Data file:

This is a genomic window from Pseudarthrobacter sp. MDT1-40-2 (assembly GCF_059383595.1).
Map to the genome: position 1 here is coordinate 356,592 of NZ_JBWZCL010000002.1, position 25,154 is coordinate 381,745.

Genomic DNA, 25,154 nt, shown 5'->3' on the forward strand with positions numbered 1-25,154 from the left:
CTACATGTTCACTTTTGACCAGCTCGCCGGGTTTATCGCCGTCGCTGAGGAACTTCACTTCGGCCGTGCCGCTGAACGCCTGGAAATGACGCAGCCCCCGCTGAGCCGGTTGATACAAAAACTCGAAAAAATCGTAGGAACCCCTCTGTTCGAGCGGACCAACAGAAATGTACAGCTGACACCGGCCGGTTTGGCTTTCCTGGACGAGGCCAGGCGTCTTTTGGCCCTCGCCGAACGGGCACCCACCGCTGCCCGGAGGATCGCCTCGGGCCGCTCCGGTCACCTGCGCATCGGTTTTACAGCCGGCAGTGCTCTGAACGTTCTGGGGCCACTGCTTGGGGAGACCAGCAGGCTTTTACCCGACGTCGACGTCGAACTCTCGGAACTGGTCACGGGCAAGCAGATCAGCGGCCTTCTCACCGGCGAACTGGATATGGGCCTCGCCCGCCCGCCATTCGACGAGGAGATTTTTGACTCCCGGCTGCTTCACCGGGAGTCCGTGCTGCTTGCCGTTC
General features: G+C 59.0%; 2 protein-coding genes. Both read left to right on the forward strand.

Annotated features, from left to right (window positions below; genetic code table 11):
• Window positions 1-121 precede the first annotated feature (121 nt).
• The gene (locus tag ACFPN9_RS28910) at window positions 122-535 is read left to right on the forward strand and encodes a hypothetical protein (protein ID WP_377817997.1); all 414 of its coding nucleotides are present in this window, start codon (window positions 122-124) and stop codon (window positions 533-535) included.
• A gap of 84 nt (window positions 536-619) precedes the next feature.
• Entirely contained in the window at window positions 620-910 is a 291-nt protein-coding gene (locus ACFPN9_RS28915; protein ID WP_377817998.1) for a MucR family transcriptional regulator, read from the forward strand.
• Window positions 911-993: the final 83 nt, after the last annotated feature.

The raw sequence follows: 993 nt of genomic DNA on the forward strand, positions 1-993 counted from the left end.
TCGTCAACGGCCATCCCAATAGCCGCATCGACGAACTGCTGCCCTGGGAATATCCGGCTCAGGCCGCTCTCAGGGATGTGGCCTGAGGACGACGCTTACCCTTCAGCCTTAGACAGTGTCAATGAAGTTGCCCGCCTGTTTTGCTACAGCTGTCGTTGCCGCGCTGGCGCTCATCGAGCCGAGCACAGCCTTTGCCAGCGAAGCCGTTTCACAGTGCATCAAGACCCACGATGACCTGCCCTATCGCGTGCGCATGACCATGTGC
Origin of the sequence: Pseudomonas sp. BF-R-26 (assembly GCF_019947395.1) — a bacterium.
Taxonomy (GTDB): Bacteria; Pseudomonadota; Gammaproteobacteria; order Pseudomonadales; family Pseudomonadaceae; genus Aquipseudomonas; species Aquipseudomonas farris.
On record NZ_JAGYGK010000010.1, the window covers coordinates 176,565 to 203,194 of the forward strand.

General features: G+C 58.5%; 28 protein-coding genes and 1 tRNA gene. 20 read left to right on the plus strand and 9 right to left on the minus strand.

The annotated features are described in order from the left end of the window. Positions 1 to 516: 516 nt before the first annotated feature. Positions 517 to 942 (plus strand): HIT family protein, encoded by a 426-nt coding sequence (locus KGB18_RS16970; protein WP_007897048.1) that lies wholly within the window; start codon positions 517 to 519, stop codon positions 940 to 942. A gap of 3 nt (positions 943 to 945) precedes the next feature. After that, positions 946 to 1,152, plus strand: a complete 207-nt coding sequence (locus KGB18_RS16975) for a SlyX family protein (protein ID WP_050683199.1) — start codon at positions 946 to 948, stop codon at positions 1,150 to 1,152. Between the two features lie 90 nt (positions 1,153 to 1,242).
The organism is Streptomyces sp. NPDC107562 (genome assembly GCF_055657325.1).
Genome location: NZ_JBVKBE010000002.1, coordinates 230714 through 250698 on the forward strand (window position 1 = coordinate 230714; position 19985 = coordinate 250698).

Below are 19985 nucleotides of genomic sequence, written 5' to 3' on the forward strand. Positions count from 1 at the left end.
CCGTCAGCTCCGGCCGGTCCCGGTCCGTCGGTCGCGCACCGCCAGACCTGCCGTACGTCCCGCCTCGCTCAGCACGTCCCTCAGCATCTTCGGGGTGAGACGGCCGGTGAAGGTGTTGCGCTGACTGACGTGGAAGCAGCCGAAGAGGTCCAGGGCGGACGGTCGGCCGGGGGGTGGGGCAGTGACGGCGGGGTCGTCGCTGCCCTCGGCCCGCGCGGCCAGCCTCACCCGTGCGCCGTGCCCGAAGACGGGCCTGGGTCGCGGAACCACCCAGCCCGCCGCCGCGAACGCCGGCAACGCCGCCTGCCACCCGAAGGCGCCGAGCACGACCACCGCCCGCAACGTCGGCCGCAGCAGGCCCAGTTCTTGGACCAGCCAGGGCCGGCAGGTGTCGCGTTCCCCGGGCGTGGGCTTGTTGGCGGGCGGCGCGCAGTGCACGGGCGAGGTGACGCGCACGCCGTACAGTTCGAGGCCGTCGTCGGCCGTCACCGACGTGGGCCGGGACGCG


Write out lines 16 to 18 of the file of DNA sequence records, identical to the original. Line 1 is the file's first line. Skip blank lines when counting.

On record NZ_JAGYGK010000010.1, the window covers coordinates 176,565 to 203,194 of the forward strand.

General features: G+C 58.5%; 28 protein-coding genes and 1 tRNA gene. 20 read left to right on the plus strand and 9 right to left on the minus strand.

The annotated features are described in order from the left end of the window. Positions 1 to 516: 516 nt before the first annotated feature. Positions 517 to 942 (plus strand): HIT family protein, encoded by a 426-nt coding sequence (locus KGB18_RS16970; protein WP_007897048.1) that lies wholly within the window; start codon positions 517 to 519, stop codon positions 940 to 942. A gap of 3 nt (positions 943 to 945) precedes the next feature. After that, positions 946 to 1,152, plus strand: a complete 207-nt coding sequence (locus KGB18_RS16975) for a SlyX family protein (protein ID WP_050683199.1) — start codon at positions 946 to 948, stop codon at positions 1,150 to 1,152. Between the two features lie 90 nt (positions 1,153 to 1,242).